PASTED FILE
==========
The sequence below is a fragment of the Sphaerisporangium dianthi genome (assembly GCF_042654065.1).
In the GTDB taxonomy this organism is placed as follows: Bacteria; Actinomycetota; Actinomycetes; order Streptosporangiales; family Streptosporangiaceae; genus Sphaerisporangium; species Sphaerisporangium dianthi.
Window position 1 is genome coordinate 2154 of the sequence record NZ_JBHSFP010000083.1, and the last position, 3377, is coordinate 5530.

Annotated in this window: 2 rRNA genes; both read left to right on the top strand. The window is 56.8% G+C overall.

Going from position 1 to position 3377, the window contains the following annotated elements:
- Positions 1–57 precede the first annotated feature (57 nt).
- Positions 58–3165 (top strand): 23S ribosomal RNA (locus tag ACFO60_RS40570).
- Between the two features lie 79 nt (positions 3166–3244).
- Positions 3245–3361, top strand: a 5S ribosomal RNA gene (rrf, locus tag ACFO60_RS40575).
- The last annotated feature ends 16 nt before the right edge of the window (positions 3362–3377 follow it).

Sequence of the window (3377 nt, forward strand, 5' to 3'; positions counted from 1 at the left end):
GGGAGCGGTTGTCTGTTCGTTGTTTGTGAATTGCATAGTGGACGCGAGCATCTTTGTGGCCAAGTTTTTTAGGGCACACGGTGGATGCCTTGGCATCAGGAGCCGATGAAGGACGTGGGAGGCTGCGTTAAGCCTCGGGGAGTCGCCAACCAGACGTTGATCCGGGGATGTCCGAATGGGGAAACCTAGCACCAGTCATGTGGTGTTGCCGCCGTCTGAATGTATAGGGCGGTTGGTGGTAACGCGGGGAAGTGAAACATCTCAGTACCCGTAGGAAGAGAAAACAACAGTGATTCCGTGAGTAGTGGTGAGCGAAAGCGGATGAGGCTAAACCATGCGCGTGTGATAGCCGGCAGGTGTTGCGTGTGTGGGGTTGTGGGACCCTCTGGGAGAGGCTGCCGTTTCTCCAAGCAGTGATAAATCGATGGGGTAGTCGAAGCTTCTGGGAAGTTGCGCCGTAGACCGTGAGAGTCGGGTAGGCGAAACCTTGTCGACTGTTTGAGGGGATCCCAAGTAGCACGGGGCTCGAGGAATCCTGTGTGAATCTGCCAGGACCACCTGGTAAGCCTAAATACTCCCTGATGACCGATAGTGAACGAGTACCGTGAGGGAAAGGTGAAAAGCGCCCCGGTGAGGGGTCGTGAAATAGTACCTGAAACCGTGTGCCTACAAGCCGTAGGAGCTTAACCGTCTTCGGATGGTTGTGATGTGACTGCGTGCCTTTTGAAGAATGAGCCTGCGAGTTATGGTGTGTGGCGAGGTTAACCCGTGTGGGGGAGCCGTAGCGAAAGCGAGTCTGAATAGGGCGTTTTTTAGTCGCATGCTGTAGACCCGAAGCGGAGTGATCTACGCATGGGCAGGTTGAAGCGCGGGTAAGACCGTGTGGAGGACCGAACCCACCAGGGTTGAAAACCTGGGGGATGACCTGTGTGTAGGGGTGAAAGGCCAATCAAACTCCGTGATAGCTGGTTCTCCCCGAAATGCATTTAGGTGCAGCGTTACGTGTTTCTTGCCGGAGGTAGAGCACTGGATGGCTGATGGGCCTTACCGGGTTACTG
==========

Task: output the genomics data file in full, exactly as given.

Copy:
The sequence below is a fragment of the Sphaerisporangium dianthi genome (assembly GCF_042654065.1).
In the GTDB taxonomy this organism is placed as follows: Bacteria; Actinomycetota; Actinomycetes; order Streptosporangiales; family Streptosporangiaceae; genus Sphaerisporangium; species Sphaerisporangium dianthi.
Window position 1 is genome coordinate 2154 of the sequence record NZ_JBHSFP010000083.1, and the last position, 3377, is coordinate 5530.

Annotated in this window: 2 rRNA genes; both read left to right on the top strand. The window is 56.8% G+C overall.

Going from position 1 to position 3377, the window contains the following annotated elements:
- Positions 1–57 precede the first annotated feature (57 nt).
- Positions 58–3165 (top strand): 23S ribosomal RNA (locus tag ACFO60_RS40570).
- Between the two features lie 79 nt (positions 3166–3244).
- Positions 3245–3361, top strand: a 5S ribosomal RNA gene (rrf, locus tag ACFO60_RS40575).
- The last annotated feature ends 16 nt before the right edge of the window (positions 3362–3377 follow it).

Sequence of the window (3377 nt, forward strand, 5' to 3'; positions counted from 1 at the left end):
GGGAGCGGTTGTCTGTTCGTTGTTTGTGAATTGCATAGTGGACGCGAGCATCTTTGTGGCCAAGTTTTTTAGGGCACACGGTGGATGCCTTGGCATCAGGAGCCGATGAAGGACGTGGGAGGCTGCGTTAAGCCTCGGGGAGTCGCCAACCAGACGTTGATCCGGGGATGTCCGAATGGGGAAACCTAGCACCAGTCATGTGGTGTTGCCGCCGTCTGAATGTATAGGGCGGTTGGTGGTAACGCGGGGAAGTGAAACATCTCAGTACCCGTAGGAAGAGAAAACAACAGTGATTCCGTGAGTAGTGGTGAGCGAAAGCGGATGAGGCTAAACCATGCGCGTGTGATAGCCGGCAGGTGTTGCGTGTGTGGGGTTGTGGGACCCTCTGGGAGAGGCTGCCGTTTCTCCAAGCAGTGATAAATCGATGGGGTAGTCGAAGCTTCTGGGAAGTTGCGCCGTAGACCGTGAGAGTCGGGTAGGCGAAACCTTGTCGACTGTTTGAGGGGATCCCAAGTAGCACGGGGCTCGAGGAATCCTGTGTGAATCTGCCAGGACCACCTGGTAAGCCTAAATACTCCCTGATGACCGATAGTGAACGAGTACCGTGAGGGAAAGGTGAAAAGCGCCCCGGTGAGGGGTCGTGAAATAGTACCTGAAACCGTGTGCCTACAAGCCGTAGGAGCTTAACCGTCTTCGGATGGTTGTGATGTGACTGCGTGCCTTTTGAAGAATGAGCCTGCGAGTTATGGTGTGTGGCGAGGTTAACCCGTGTGGGGGAGCCGTAGCGAAAGCGAGTCTGAATAGGGCGTTTTTTAGTCGCATGCTGTAGACCCGAAGCGGAGTGATCTACGCATGGGCAGGTTGAAGCGCGGGTAAGACCGTGTGGAGGACCGAACCCACCAGGGTTGAAAACCTGGGGGATGACCTGTGTGTAGGGGTGAAAGGCCAATCAAACTCCGTGATAGCTGGTTCTCCCCGAAATGCATTTAGGTGCAGCGTTACGTGTTTCTTGCCGGAGGTAGAGCACTGGATGGCTGATGGGCCTTACCGGGTTACTG